As the price of fuel edges ever-higher, the cost of every tankful becomes increasingly painful. Those who drive thirsty cars are particularly penalised by expensive fuel – and driving more economically only goes so far to save you money.
The best way to beat the fuel pump rises? Buy a more fuel-efficient car. The most economical cars sip gas rather than guzzling it, helping you save money for every mile you drive.
They also mean you can eke out more miles per tankful, cutting the amount of times you have to stop at a filling station. And, if you’re anything like us, that means less temptation to spend out on crisps and chocolate bars. A win-win.
Here are 10 great cars that rank amongst the most economical machines you can buy. We’ve focused on petrol-powered cars, as the fuel is significantly cheaper than diesel these days, underlining the savings on offer. Impressively, every car here can return more than 60mpg.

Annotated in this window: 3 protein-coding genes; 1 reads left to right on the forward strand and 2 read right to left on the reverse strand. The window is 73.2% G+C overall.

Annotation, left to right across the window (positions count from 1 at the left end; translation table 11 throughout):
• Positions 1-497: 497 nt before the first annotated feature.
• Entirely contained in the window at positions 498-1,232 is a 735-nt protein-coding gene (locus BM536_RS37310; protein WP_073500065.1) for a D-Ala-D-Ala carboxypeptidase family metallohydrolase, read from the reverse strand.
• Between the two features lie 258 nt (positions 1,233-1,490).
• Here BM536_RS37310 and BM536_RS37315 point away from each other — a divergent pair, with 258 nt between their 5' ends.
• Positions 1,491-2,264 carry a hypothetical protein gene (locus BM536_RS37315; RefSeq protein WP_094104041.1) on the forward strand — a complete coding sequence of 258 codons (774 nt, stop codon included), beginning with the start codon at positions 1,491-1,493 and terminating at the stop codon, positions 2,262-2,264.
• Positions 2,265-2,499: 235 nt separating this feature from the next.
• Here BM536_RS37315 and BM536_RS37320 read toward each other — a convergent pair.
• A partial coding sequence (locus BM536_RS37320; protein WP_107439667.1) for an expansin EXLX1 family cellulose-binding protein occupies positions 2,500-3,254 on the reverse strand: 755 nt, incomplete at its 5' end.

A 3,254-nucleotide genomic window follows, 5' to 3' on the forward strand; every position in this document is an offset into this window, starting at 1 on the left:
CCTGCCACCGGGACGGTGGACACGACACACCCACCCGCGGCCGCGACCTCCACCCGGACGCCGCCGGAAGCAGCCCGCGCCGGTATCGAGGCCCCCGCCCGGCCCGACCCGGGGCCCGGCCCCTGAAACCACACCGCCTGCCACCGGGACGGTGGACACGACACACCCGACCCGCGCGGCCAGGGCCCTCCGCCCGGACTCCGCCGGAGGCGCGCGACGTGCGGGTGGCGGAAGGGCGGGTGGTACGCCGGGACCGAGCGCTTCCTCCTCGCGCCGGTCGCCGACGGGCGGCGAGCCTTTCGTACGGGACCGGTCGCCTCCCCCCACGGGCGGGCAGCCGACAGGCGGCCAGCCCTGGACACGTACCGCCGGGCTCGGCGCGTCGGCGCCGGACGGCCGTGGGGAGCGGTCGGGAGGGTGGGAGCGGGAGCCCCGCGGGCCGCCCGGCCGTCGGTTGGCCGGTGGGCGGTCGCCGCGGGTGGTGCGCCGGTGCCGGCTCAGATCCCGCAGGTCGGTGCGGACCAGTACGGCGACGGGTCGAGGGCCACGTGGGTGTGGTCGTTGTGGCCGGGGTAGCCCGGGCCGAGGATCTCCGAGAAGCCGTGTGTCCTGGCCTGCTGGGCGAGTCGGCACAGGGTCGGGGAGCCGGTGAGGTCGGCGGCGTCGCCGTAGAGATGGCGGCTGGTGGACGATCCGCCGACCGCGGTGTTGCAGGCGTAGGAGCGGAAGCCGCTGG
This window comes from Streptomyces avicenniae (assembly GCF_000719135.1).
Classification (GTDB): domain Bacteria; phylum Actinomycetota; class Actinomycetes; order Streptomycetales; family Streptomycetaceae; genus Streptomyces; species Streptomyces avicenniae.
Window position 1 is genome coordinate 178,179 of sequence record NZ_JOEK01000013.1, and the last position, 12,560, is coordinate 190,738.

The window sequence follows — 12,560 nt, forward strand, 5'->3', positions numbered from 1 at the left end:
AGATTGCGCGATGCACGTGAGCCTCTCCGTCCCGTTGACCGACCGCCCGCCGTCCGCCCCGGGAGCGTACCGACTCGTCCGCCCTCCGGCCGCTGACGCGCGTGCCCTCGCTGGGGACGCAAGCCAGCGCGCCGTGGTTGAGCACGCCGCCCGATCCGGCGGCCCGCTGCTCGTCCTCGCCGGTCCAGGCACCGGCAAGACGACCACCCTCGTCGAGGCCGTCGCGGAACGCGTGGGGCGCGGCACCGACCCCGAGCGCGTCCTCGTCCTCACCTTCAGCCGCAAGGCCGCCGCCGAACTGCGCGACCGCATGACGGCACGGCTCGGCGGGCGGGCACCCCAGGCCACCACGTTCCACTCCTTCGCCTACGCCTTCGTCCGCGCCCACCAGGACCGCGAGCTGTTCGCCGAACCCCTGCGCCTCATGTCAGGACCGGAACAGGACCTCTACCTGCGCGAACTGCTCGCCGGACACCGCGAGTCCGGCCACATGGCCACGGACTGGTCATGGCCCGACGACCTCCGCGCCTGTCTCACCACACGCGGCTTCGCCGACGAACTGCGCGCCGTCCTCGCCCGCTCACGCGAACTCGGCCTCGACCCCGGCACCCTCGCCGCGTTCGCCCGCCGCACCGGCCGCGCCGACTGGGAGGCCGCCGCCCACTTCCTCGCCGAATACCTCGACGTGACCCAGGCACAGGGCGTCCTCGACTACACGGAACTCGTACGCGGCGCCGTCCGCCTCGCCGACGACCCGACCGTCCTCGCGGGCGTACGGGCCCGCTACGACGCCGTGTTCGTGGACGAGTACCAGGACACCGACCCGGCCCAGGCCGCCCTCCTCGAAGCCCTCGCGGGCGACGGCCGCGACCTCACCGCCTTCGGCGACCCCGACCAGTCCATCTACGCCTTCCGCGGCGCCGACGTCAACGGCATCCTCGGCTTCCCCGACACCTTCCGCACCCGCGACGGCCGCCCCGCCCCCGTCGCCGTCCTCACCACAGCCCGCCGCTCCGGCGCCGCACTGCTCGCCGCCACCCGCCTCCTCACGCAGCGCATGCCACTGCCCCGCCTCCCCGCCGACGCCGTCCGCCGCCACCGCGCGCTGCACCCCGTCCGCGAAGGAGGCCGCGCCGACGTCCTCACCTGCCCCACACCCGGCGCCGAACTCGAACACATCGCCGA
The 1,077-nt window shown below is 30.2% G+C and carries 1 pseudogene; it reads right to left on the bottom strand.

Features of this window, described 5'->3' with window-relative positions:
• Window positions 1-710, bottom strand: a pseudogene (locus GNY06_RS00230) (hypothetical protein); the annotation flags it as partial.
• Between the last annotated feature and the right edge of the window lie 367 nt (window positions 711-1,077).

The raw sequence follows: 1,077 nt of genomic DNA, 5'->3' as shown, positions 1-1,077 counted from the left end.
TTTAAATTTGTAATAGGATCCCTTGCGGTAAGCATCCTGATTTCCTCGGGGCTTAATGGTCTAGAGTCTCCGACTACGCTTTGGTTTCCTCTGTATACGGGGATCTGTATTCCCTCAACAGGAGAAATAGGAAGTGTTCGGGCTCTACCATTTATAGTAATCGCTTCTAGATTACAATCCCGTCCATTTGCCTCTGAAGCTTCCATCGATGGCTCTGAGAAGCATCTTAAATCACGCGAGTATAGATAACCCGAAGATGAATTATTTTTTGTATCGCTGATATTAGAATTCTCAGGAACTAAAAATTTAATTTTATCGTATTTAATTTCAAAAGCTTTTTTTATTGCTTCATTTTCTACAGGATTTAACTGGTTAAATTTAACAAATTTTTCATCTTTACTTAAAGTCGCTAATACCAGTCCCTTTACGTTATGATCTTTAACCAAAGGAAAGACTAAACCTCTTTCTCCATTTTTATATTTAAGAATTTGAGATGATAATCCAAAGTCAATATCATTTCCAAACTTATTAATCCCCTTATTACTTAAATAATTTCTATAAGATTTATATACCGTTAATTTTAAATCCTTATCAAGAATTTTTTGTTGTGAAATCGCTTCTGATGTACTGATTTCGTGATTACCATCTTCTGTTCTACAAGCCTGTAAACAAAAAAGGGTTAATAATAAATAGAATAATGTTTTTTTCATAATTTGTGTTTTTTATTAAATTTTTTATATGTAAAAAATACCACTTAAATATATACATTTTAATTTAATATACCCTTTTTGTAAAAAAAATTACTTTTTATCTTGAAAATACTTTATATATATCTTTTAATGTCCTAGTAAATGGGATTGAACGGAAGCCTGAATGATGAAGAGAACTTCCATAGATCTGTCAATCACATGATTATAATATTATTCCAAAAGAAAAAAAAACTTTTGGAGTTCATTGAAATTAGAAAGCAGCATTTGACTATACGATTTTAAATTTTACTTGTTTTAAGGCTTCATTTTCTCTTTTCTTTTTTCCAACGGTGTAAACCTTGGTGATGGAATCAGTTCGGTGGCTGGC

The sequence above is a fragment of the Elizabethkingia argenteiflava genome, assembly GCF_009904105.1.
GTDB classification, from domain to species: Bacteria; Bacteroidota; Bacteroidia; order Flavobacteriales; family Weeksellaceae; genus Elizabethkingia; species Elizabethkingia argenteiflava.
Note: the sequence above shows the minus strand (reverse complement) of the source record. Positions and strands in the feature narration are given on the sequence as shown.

Toyota Yaris Hybrid
The Toyota Yaris Hybrid is the most economical petrol-powered car you can buy – and one of the most economical cars, full-stop. Average economy of 68.9mpg is better than almost every diesel car on sale, never mind other petrol models. The supermini-sized five-door achieves such an impressive figure courtesy of Toyota’s ‘self-charging’ hybrid system. An electric motor supports the 1.5-litre engine and allows it to run regularly in pure electric mode – travelling far further as an EV than you might imagine. This doesn’t only give great on-paper economy, but also delivers impressive real-world results during everyday driving.